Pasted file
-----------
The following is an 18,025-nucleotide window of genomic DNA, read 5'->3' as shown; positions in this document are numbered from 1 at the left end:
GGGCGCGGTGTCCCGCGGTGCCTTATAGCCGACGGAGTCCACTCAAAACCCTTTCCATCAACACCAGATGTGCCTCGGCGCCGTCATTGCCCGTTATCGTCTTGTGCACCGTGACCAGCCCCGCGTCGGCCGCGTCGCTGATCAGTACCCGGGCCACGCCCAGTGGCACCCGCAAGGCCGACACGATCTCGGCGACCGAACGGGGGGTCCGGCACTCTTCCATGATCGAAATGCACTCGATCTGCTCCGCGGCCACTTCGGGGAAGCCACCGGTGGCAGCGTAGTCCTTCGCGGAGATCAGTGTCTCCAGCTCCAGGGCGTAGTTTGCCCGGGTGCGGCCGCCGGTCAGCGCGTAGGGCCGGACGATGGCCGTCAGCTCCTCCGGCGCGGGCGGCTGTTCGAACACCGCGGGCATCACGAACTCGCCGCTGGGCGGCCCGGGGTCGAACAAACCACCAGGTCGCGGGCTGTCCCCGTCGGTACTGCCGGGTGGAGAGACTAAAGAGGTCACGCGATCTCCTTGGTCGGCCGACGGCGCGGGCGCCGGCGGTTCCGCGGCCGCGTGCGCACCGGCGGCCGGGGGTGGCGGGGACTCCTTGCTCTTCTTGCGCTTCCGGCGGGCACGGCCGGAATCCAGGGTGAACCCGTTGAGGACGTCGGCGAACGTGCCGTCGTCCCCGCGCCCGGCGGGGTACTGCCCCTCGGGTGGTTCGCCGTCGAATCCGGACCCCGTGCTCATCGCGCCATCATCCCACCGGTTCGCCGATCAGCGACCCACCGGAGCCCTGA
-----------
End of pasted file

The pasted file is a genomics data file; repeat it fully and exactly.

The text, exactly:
The following is an 18,025-nucleotide window of genomic DNA, read 5'->3' as shown; positions in this document are numbered from 1 at the left end:
GGGCGCGGTGTCCCGCGGTGCCTTATAGCCGACGGAGTCCACTCAAAACCCTTTCCATCAACACCAGATGTGCCTCGGCGCCGTCATTGCCCGTTATCGTCTTGTGCACCGTGACCAGCCCCGCGTCGGCCGCGTCGCTGATCAGTACCCGGGCCACGCCCAGTGGCACCCGCAAGGCCGACACGATCTCGGCGACCGAACGGGGGGTCCGGCACTCTTCCATGATCGAAATGCACTCGATCTGCTCCGCGGCCACTTCGGGGAAGCCACCGGTGGCAGCGTAGTCCTTCGCGGAGATCAGTGTCTCCAGCTCCAGGGCGTAGTTTGCCCGGGTGCGGCCGCCGGTCAGCGCGTAGGGCCGGACGATGGCCGTCAGCTCCTCCGGCGCGGGCGGCTGTTCGAACACCGCGGGCATCACGAACTCGCCGCTGGGCGGCCCGGGGTCGAACAAACCACCAGGTCGCGGGCTGTCCCCGTCGGTACTGCCGGGTGGAGAGACTAAAGAGGTCACGCGATCTCCTTGGTCGGCCGACGGCGCGGGCGCCGGCGGTTCCGCGGCCGCGTGCGCACCGGCGGCCGGGGGTGGCGGGGACTCCTTGCTCTTCTTGCGCTTCCGGCGGGCACGGCCGGAATCCAGGGTGAACCCGTTGAGGACGTCGGCGAACGTGCCGTCGTCCCCGCGCCCGGCGGGGTACTGCCCCTCGGGTGGTTCGCCGTCGAATCCGGACCCCGTGCTCATCGCGCCATCATCCCACCGGTTCGCCGATCAGCGACCCACCGGAGCCCTGA